Home Music Al Schmidt, Maestro of Recorded Sound, is Dead at 91

Al Schmidt, Maestro of Recorded Sound, is Dead at 91

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Al Smit, who as a boy Bing Crosby and Andrews Sisters recorded music in his uncle’s studio, and who became a Grammy Award-winning engineer for a long roster of artists including Paul McCartney, Bob Dylan, Frank Sinatra, Ray. Charles and Diana kraal, Died Monday at her home in Bell Canyon, California. He was 91 years old.

His death was confirmed by his wife Lisa Shamit.

For more than 60 years, Mr. Schmidt made a song great for his engineering and collaborating with dozens of musicians and singers. He was noted for his ability to make subtle but significant changes during a recording session.

Mr. Schmidt’s gentle, informed guidance was an essential, essential element from the back of the recording console in 15 of Ms. Schult’s studio albums.

“This is how he heard things,” she said by phone. “Sometimes he would adjust the mic a bit or put his hand on my shoulder and say, ‘It’s OK.’ I don’t know if he was accommodating Mike or me. “

Recording at Capitol Studios in Los Angeles, he said, “Al will say, ‘Why don’t we bring Frank Travel Mal?” And you will do the best work in your life. “

Mr. Schmidt, whose engineering credits also included Sinatra’s popular “duet” album in the 1990s, Win 20 gramsMost for one engineer, and two Latin Grammys. He also won the Trustees Award for lifetime achievement from the Recording Academy in 2006.

In 2005, Mr. Shamit’s contribution to Ray Charles’ own duet album, “Genius loves company” Brought him five grams. (He shared the four-year record for the album of the year, the best pop singing album and the best engineered album – with others; one – for the best surround-sound album – he won on his own.)

As an occasional producer, his credits include Sam Kook, Eddie Fisher, Al Jararu, Jackson Browne and most notably Jefferson Airplane Albums. In his autobiography, “Al Schmidt on the Record: The Magic Behind the Music” (2018), he described the jovial atmosphere during the recording of the airplane album “After Bathing in Baxter” In 1967.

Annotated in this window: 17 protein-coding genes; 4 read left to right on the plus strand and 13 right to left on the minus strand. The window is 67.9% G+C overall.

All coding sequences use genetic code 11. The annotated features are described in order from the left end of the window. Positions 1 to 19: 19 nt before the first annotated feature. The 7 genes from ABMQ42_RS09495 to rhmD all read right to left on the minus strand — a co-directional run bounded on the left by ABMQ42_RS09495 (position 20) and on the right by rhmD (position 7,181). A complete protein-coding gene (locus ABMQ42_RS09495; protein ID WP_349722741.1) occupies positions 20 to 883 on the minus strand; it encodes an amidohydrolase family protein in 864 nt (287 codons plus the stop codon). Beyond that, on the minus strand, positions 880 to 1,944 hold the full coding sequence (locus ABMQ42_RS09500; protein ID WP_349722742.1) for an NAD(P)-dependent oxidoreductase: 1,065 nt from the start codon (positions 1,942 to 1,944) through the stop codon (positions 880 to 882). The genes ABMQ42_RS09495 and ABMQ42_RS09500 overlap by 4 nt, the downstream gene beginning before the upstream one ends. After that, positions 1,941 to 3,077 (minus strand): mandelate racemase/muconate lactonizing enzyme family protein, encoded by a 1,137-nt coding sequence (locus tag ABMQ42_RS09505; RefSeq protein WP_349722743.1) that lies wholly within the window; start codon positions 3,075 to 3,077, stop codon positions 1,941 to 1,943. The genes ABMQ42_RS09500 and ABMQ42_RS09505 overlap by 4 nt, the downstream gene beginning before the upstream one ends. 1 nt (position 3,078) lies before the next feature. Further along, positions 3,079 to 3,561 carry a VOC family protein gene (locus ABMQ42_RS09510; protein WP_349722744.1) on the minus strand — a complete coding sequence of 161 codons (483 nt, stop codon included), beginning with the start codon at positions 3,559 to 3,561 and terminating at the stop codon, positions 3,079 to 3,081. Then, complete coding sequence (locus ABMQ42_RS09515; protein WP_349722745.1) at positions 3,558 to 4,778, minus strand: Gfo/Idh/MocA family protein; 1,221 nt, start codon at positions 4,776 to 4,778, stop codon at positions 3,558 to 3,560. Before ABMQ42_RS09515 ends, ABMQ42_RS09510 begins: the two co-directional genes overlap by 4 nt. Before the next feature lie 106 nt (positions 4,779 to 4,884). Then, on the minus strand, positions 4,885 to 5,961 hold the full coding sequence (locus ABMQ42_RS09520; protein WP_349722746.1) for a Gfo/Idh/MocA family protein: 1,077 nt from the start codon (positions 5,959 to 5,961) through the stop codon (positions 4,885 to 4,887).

“They would come to the studio on a motorcycle,” he wrote, “and they were getting higher all the time. They had a nitrous oxide tank installed in the studio, they used to rotate joints all night, and there was a lot of celery. . “Despite those hurdles,” After Bath in Baxter “was well received, and Mr. Schmidt went on to produce the group’s next three albums.

A bad atmosphere existed in 2015, when Mr. Schmidt introduced “Shadows in the Night,” the lyrics associated with Mr. Dylan’s Frank Sinatra. Between sessions for more than three weeks, he heard about Mr. Dylan’s younger player singing Sinatra’s songs he was about to record.

Mr. Schmidt recalled that they were not trying to do each song “in the same way” that Sinatra did “but to get an idea of ​​the interpretation” He told Sound on Sound In the magazine 2015. “We’ll talk about it for a few hours about how we’re going to sing.”

He said he was initially unsure whether Mr. Dylan, who produced the album under the name Jack Frost, could sing Sinatra standards, but was thrilled by the speakers from the start.

“If there was something wrong, it didn’t matter because his soul was there and he opened the song and laid barefoot,” she told “Sound on Sound”. “He also wanted people to experience exactly what was recorded, so there was no studio magic or fixing or turning things or moving things around.”

Albert Harry Schmidt was born on April 17, 1930 in Brooklyn. His father, also named Albert, built PT Boats at the Brooklyn Navy Yard and later worked for a printing company and a record processing plant. His mother, Abigail (Clarke) Schmidt, was a housewife.